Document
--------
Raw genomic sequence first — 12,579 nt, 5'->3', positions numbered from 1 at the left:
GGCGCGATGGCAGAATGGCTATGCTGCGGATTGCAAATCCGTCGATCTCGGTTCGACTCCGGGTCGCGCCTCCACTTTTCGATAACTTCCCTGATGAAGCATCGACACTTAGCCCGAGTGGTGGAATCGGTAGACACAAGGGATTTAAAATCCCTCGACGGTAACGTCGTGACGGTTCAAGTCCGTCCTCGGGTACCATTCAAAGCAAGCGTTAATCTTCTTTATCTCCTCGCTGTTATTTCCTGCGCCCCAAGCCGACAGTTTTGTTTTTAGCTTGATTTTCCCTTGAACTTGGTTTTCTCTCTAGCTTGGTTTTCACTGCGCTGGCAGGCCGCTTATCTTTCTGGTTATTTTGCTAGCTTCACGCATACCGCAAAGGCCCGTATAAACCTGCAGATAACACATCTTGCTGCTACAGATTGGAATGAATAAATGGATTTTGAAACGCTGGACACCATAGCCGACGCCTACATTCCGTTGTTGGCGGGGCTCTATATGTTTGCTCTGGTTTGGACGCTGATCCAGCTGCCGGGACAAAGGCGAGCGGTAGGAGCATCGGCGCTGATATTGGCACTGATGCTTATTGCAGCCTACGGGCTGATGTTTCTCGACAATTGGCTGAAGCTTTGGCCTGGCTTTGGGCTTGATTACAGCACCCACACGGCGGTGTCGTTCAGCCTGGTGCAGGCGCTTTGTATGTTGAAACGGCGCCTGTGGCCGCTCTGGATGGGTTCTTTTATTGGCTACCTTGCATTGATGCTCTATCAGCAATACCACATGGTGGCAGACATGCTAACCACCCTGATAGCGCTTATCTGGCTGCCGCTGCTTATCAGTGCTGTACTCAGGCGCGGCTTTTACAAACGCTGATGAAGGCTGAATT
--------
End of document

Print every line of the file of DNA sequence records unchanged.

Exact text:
Raw genomic sequence first — 12,579 nt, 5'->3', positions numbered from 1 at the left:
GGCGCGATGGCAGAATGGCTATGCTGCGGATTGCAAATCCGTCGATCTCGGTTCGACTCCGGGTCGCGCCTCCACTTTTCGATAACTTCCCTGATGAAGCATCGACACTTAGCCCGAGTGGTGGAATCGGTAGACACAAGGGATTTAAAATCCCTCGACGGTAACGTCGTGACGGTTCAAGTCCGTCCTCGGGTACCATTCAAAGCAAGCGTTAATCTTCTTTATCTCCTCGCTGTTATTTCCTGCGCCCCAAGCCGACAGTTTTGTTTTTAGCTTGATTTTCCCTTGAACTTGGTTTTCTCTCTAGCTTGGTTTTCACTGCGCTGGCAGGCCGCTTATCTTTCTGGTTATTTTGCTAGCTTCACGCATACCGCAAAGGCCCGTATAAACCTGCAGATAACACATCTTGCTGCTACAGATTGGAATGAATAAATGGATTTTGAAACGCTGGACACCATAGCCGACGCCTACATTCCGTTGTTGGCGGGGCTCTATATGTTTGCTCTGGTTTGGACGCTGATCCAGCTGCCGGGACAAAGGCGAGCGGTAGGAGCATCGGCGCTGATATTGGCACTGATGCTTATTGCAGCCTACGGGCTGATGTTTCTCGACAATTGGCTGAAGCTTTGGCCTGGCTTTGGGCTTGATTACAGCACCCACACGGCGGTGTCGTTCAGCCTGGTGCAGGCGCTTTGTATGTTGAAACGGCGCCTGTGGCCGCTCTGGATGGGTTCTTTTATTGGCTACCTTGCATTGATGCTCTATCAGCAATACCACATGGTGGCAGACATGCTAACCACCCTGATAGCGCTTATCTGGCTGCCGCTGCTTATCAGTGCTGTACTCAGGCGCGGCTTTTACAAACGCTGATGAAGGCTGAATT